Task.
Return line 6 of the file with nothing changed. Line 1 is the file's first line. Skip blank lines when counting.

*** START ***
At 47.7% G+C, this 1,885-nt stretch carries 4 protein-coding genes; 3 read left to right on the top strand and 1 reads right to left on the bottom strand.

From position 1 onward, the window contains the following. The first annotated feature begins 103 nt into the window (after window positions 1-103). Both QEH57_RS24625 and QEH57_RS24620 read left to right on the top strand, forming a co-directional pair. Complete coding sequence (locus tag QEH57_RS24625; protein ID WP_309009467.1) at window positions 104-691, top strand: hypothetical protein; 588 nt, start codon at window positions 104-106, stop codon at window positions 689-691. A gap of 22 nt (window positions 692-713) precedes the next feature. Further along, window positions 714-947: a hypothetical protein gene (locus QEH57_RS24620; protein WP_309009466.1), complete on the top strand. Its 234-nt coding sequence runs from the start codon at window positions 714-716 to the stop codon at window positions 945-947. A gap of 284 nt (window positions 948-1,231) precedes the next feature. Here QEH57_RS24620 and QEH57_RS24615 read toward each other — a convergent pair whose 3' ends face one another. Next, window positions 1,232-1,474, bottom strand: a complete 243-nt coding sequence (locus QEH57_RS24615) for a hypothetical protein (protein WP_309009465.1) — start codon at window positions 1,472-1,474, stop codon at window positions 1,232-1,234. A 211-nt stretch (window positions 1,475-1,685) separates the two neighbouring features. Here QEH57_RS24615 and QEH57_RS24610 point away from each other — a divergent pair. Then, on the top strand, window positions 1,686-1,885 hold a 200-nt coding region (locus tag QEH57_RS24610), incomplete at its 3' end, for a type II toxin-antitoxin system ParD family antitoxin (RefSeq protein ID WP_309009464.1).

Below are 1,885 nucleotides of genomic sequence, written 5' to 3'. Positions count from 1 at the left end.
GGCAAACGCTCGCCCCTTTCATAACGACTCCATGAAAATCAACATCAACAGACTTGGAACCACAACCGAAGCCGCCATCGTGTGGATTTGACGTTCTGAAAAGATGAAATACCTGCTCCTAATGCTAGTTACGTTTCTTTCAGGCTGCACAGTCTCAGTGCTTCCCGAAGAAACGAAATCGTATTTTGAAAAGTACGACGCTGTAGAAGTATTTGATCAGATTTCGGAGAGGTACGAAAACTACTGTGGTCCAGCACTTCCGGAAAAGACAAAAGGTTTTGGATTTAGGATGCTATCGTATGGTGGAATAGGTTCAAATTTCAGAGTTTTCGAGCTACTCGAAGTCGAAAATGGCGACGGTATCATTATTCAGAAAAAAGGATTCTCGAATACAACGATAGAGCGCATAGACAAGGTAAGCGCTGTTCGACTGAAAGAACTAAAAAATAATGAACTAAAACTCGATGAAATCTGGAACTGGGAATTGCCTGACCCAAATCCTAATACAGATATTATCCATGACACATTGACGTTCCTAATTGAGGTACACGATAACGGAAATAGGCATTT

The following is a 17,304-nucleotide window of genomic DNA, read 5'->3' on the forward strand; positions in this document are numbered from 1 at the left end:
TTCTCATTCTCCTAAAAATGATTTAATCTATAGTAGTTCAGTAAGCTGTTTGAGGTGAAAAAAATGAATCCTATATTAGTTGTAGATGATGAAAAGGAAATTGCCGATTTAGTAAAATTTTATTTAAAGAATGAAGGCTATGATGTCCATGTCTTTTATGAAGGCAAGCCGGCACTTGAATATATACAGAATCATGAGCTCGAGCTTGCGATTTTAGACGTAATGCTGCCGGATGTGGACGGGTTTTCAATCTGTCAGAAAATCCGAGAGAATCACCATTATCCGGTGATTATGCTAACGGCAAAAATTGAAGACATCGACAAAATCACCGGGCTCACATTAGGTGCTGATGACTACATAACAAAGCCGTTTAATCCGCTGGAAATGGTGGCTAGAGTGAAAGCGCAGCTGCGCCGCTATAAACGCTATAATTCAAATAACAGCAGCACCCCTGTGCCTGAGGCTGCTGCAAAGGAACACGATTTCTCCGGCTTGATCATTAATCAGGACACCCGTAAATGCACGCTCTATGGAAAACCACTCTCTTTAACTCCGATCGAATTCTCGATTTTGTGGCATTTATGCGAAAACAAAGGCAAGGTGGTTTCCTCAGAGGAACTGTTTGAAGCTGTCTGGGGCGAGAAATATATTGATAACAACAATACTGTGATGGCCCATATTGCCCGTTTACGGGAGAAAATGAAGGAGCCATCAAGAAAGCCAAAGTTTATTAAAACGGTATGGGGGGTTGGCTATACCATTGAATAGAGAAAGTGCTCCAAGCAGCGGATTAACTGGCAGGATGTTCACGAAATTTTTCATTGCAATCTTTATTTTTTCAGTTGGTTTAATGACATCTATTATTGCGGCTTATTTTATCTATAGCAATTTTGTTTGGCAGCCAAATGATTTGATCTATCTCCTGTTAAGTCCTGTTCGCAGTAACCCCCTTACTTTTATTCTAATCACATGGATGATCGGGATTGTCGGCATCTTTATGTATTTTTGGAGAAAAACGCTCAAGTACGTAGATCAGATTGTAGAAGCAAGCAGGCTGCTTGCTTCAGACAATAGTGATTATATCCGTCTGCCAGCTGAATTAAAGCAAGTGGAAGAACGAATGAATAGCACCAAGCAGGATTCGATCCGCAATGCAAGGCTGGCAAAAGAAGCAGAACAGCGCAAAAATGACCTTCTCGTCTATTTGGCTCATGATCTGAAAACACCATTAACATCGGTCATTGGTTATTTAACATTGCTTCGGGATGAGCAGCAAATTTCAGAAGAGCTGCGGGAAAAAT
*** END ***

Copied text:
TTCTCATTCTCCTAAAAATGATTTAATCTATAGTAGTTCAGTAAGCTGTTTGAGGTGAAAAAAATGAATCCTATATTAGTTGTAGATGATGAAAAGGAAATTGCCGATTTAGTAAAATTTTATTTAAAGAATGAAGGCTATGATGTCCATGTCTTTTATGAAGGCAAGCCGGCACTTGAATATATACAGAATCATGAGCTCGAGCTTGCGATTTTAGACGTAATGCTGCCGGATGTGGACGGGTTTTCAATCTGTCAGAAAATCCGAGAGAATCACCATTATCCGGTGATTATGCTAACGGCAAAAATTGAAGACATCGACAAAATCACCGGGCTCACATTAGGTGCTGATGACTACATAACAAAGCCGTTTAATCCGCTGGAAATGGTGGCTAGAGTGAAAGCGCAGCTGCGCCGCTATAAACGCTATAATTCAAATAACAGCAGCACCCCTGTGCCTGAGGCTGCTGCAAAGGAACACGATTTCTCCGGCTTGATCATTAATCAGGACACCCGTAAATGCACGCTCTATGGAAAACCACTCTCTTTAACTCCGATCGAATTCTCGATTTTGTGGCATTTATGCGAAAACAAAGGCAAGGTGGTTTCCTCAGAGGAACTGTTTGAAGCTGTCTGGGGCGAGAAATATATTGATAACAACAATACTGTGATGGCCCATATTGCCCGTTTACGGGAGAAAATGAAGGAGCCATCAAGAAAGCCAAAGTTTATTAAAACGGTATGGGGGGTTGGCTATACCATTGAATAGAGAAAGTGCTCCAAGCAGCGGATTAACTGGCAGGATGTTCACGAAATTTTTCATTGCAATCTTTATTTTTTCAGTTGGTTTAATGACATCTATTATTGCGGCTTATTTTATCTATAGCAATTTTGTTTGGCAGCCAAATGATTTGATCTATCTCCTGTTAAGTCCTGTTCGCAGTAACCCCCTTACTTTTATTCTAATCACATGGATGATCGGGATTGTCGGCATCTTTATGTATTTTTGGAGAAAAACGCTCAAGTACGTAGATCAGATTGTAGAAGCAAGCAGGCTGCTTGCTTCAGACAATAGTGATTATATCCGTCTGCCAGCTGAATTAAAGCAAGTGGAAGAACGAATGAATAGCACCAAGCAGGATTCGATCCGCAATGCAAGGCTGGCAAAAGAAGCAGAACAGCGCAAAAATGACCTTCTCGTCTATTTGGCTCATGATCTGAAAACACCATTAACATCGGTCATTGGTTATTTAACATTGCTTCGGGATGAGCAGCAAATTTCAGAAGAGCTGCGGGAAAAAT